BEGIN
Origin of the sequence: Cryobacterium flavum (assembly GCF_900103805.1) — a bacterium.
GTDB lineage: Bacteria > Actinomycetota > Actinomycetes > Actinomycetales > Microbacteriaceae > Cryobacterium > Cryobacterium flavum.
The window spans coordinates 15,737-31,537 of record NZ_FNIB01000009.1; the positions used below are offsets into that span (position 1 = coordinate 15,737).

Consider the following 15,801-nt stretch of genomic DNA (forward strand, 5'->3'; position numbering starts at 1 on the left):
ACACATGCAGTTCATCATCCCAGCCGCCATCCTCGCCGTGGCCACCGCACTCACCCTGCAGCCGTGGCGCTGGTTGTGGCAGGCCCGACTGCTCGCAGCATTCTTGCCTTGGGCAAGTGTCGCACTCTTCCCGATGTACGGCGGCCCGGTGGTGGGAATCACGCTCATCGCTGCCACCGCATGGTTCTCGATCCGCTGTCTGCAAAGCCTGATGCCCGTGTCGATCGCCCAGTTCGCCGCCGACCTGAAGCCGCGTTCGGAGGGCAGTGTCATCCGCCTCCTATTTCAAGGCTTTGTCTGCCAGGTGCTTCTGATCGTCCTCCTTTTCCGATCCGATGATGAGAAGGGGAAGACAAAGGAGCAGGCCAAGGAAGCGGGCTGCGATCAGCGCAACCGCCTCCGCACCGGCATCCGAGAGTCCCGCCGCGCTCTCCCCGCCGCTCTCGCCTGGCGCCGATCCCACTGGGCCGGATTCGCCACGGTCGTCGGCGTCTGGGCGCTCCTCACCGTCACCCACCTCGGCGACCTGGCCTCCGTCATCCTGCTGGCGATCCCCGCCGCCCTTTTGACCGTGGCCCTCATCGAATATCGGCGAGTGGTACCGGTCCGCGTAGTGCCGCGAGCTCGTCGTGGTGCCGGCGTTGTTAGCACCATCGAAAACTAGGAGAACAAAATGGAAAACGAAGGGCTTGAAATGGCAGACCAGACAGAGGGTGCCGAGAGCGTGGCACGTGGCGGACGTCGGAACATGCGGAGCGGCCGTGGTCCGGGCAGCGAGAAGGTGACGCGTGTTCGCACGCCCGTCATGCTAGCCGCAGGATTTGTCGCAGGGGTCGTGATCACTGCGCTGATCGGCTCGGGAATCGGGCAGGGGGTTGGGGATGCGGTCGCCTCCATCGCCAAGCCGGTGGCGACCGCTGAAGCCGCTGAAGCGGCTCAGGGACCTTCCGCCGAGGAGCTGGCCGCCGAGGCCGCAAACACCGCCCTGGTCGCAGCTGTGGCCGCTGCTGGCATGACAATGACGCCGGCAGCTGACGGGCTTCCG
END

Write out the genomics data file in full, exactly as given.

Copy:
Origin of the sequence: Cryobacterium flavum (assembly GCF_900103805.1) — a bacterium.
GTDB lineage: Bacteria > Actinomycetota > Actinomycetes > Actinomycetales > Microbacteriaceae > Cryobacterium > Cryobacterium flavum.
The window spans coordinates 15,737-31,537 of record NZ_FNIB01000009.1; the positions used below are offsets into that span (position 1 = coordinate 15,737).

Consider the following 15,801-nt stretch of genomic DNA (forward strand, 5'->3'; position numbering starts at 1 on the left):
ACACATGCAGTTCATCATCCCAGCCGCCATCCTCGCCGTGGCCACCGCACTCACCCTGCAGCCGTGGCGCTGGTTGTGGCAGGCCCGACTGCTCGCAGCATTCTTGCCTTGGGCAAGTGTCGCACTCTTCCCGATGTACGGCGGCCCGGTGGTGGGAATCACGCTCATCGCTGCCACCGCATGGTTCTCGATCCGCTGTCTGCAAAGCCTGATGCCCGTGTCGATCGCCCAGTTCGCCGCCGACCTGAAGCCGCGTTCGGAGGGCAGTGTCATCCGCCTCCTATTTCAAGGCTTTGTCTGCCAGGTGCTTCTGATCGTCCTCCTTTTCCGATCCGATGATGAGAAGGGGAAGACAAAGGAGCAGGCCAAGGAAGCGGGCTGCGATCAGCGCAACCGCCTCCGCACCGGCATCCGAGAGTCCCGCCGCGCTCTCCCCGCCGCTCTCGCCTGGCGCCGATCCCACTGGGCCGGATTCGCCACGGTCGTCGGCGTCTGGGCGCTCCTCACCGTCACCCACCTCGGCGACCTGGCCTCCGTCATCCTGCTGGCGATCCCCGCCGCCCTTTTGACCGTGGCCCTCATCGAATATCGGCGAGTGGTACCGGTCCGCGTAGTGCCGCGAGCTCGTCGTGGTGCCGGCGTTGTTAGCACCATCGAAAACTAGGAGAACAAAATGGAAAACGAAGGGCTTGAAATGGCAGACCAGACAGAGGGTGCCGAGAGCGTGGCACGTGGCGGACGTCGGAACATGCGGAGCGGCCGTGGTCCGGGCAGCGAGAAGGTGACGCGTGTTCGCACGCCCGTCATGCTAGCCGCAGGATTTGTCGCAGGGGTCGTGATCACTGCGCTGATCGGCTCGGGAATCGGGCAGGGGGTTGGGGATGCGGTCGCCTCCATCGCCAAGCCGGTGGCGACCGCTGAAGCCGCTGAAGCGGCTCAGGGACCTTCCGCCGAGGAGCTGGCCGCCGAGGCCGCAAACACCGCCCTGGTCGCAGCTGTGGCCGCTGCTGGCATGACAATGACGCCGGCAGCTGACGGGCTTCCG